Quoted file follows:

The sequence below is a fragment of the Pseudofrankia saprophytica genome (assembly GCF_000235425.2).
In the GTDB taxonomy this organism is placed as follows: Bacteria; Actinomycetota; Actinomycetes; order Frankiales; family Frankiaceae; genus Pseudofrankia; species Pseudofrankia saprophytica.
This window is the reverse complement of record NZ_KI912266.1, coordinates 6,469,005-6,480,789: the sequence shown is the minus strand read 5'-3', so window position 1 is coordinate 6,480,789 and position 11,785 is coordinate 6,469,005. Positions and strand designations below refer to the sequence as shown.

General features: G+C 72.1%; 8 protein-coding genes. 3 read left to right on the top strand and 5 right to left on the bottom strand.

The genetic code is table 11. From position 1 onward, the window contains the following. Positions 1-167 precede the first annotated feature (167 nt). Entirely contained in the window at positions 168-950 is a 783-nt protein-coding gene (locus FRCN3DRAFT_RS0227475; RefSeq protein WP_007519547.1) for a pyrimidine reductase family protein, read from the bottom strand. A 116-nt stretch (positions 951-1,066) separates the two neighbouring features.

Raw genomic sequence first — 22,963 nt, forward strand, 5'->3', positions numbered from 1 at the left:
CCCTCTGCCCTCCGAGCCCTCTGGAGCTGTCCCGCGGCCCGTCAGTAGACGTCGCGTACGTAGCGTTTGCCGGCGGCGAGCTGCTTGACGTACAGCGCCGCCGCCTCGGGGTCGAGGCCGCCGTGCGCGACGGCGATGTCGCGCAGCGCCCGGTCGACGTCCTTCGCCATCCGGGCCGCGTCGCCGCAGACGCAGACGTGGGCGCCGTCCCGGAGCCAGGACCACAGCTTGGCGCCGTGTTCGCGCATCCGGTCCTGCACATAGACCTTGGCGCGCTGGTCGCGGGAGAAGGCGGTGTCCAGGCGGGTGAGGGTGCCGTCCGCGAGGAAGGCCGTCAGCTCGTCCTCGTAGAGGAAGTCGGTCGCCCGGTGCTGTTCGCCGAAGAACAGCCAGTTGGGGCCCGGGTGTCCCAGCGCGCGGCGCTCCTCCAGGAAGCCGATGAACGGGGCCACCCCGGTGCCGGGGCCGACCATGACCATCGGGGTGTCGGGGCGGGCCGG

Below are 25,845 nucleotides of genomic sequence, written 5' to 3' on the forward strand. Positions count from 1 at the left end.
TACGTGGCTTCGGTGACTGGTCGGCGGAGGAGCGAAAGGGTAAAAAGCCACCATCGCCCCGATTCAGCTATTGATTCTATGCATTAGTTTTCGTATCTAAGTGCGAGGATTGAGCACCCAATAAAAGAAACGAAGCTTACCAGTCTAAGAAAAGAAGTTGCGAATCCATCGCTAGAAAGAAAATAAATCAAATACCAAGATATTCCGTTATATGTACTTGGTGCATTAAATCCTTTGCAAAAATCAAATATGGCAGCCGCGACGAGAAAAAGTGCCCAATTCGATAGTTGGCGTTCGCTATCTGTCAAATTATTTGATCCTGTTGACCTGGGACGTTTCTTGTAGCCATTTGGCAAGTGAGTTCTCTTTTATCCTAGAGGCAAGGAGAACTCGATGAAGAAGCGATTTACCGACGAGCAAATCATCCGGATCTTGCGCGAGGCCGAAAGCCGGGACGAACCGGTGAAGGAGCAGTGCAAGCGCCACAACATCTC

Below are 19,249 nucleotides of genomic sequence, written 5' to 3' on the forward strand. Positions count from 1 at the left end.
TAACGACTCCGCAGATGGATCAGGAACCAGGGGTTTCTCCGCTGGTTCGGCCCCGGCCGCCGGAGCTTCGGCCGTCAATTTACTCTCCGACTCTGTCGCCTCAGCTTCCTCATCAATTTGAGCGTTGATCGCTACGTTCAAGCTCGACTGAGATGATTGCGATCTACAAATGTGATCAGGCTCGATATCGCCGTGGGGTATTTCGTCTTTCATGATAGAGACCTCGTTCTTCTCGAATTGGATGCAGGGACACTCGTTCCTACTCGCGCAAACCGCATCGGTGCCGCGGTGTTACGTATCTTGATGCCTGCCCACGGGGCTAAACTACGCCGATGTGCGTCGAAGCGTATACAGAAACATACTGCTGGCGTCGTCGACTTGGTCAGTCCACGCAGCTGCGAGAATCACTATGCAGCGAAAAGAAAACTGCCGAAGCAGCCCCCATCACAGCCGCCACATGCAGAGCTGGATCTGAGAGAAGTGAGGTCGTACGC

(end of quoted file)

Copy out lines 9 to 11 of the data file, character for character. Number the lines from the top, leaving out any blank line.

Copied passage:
TACGTGGCTTCGGTGACTGGTCGGCGGAGGAGCGAAAGGGTAAAAAGCCACCATCGCCCCGATTCAGCTATTGATTCTATGCATTAGTTTTCGTATCTAAGTGCGAGGATTGAGCACCCAATAAAAGAAACGAAGCTTACCAGTCTAAGAAAAGAAGTTGCGAATCCATCGCTAGAAAGAAAATAAATCAAATACCAAGATATTCCGTTATATGTACTTGGTGCATTAAATCCTTTGCAAAAATCAAATATGGCAGCCGCGACGAGAAAAAGTGCCCAATTCGATAGTTGGCGTTCGCTATCTGTCAAATTATTTGATCCTGTTGACCTGGGACGTTTCTTGTAGCCATTTGGCAAGTGAGTTCTCTTTTATCCTAGAGGCAAGGAGAACTCGATGAAGAAGCGATTTACCGACGAGCAAATCATCCGGATCTTGCGCGAGGCCGAAAGCCGGGACGAACCGGTGAAGGAGCAGTGCAAGCGCCACAACATCTC

Below are 19,249 nucleotides of genomic sequence, written 5' to 3' on the forward strand. Positions count from 1 at the left end.
TAACGACTCCGCAGATGGATCAGGAACCAGGGGTTTCTCCGCTGGTTCGGCCCCGGCCGCCGGAGCTTCGGCCGTCAATTTACTCTCCGACTCTGTCGCCTCAGCTTCCTCATCAATTTGAGCGTTGATCGCTACGTTCAAGCTCGACTGAGATGATTGCGATCTACAAATGTGATCAGGCTCGATATCGCCGTGGGGTATTTCGTCTTTCATGATAGAGACCTCGTTCTTCTCGAATTGGATGCAGGGACACTCGTTCCTACTCGCGCAAACCGCATCGGTGCCGCGGTGTTACGTATCTTGATGCCTGCCCACGGGGCTAAACTACGCCGATGTGCGTCGAAGCGTATACAGAAACATACTGCTGGCGTCGTCGACTTGGTCAGTCCACGCAGCTGCGAGAATCACTATGCAGCGAAAAGAAAACTGCCGAAGCAGCCCCCATCACAGCCGCCACATGCAGAGCTGGATCTGAGAGAAGTGAGGTCGTACGC